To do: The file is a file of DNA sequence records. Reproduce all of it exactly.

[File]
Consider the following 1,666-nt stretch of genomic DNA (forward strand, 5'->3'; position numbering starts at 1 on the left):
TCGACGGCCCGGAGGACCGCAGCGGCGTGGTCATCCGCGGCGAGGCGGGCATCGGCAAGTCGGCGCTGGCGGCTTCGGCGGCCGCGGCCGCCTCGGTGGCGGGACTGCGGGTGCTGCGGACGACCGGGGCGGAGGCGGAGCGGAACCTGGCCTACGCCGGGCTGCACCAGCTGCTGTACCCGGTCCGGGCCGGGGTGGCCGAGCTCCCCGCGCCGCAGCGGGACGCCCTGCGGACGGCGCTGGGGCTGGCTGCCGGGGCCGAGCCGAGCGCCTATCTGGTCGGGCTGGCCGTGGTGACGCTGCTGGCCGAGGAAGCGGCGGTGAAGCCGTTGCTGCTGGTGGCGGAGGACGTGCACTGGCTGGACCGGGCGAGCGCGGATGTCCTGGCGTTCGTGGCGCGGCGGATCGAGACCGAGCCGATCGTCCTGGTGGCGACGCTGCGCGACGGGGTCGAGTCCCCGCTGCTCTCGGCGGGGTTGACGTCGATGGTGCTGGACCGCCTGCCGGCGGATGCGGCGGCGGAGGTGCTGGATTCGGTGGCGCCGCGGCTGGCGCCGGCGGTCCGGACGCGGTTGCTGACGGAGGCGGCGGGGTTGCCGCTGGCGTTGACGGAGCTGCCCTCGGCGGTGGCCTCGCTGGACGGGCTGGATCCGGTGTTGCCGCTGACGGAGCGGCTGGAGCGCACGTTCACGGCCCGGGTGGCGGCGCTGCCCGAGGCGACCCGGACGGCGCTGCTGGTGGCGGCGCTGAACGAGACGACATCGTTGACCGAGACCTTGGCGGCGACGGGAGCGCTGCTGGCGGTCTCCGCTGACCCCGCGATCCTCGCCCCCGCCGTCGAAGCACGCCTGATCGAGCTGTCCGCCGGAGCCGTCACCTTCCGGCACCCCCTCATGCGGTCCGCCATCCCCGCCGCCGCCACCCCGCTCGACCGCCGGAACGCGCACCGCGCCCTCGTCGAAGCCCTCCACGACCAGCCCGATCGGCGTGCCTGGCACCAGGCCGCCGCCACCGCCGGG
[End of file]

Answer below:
Consider the following 1,666-nt stretch of genomic DNA (forward strand, 5'->3'; position numbering starts at 1 on the left):
TCGACGGCCCGGAGGACCGCAGCGGCGTGGTCATCCGCGGCGAGGCGGGCATCGGCAAGTCGGCGCTGGCGGCTTCGGCGGCCGCGGCCGCCTCGGTGGCGGGACTGCGGGTGCTGCGGACGACCGGGGCGGAGGCGGAGCGGAACCTGGCCTACGCCGGGCTGCACCAGCTGCTGTACCCGGTCCGGGCCGGGGTGGCCGAGCTCCCCGCGCCGCAGCGGGACGCCCTGCGGACGGCGCTGGGGCTGGCTGCCGGGGCCGAGCCGAGCGCCTATCTGGTCGGGCTGGCCGTGGTGACGCTGCTGGCCGAGGAAGCGGCGGTGAAGCCGTTGCTGCTGGTGGCGGAGGACGTGCACTGGCTGGACCGGGCGAGCGCGGATGTCCTGGCGTTCGTGGCGCGGCGGATCGAGACCGAGCCGATCGTCCTGGTGGCGACGCTGCGCGACGGGGTCGAGTCCCCGCTGCTCTCGGCGGGGTTGACGTCGATGGTGCTGGACCGCCTGCCGGCGGATGCGGCGGCGGAGGTGCTGGATTCGGTGGCGCCGCGGCTGGCGCCGGCGGTCCGGACGCGGTTGCTGACGGAGGCGGCGGGGTTGCCGCTGGCGTTGACGGAGCTGCCCTCGGCGGTGGCCTCGCTGGACGGGCTGGATCCGGTGTTGCCGCTGACGGAGCGGCTGGAGCGCACGTTCACGGCCCGGGTGGCGGCGCTGCCCGAGGCGACCCGGACGGCGCTGCTGGTGGCGGCGCTGAACGAGACGACATCGTTGACCGAGACCTTGGCGGCGACGGGAGCGCTGCTGGCGGTCTCCGCTGACCCCGCGATCCTCGCCCCCGCCGTCGAAGCACGCCTGATCGAGCTGTCCGCCGGAGCCGTCACCTTCCGGCACCCCCTCATGCGGTCCGCCATCCCCGCCGCCGCCACCCCGCTCGACCGCCGGAACGCGCACCGCGCCCTCGTCGAAGCCCTCCACGACCAGCCCGATCGGCGTGCCTGGCACCAGGCCGCCGCCACCGCCGGG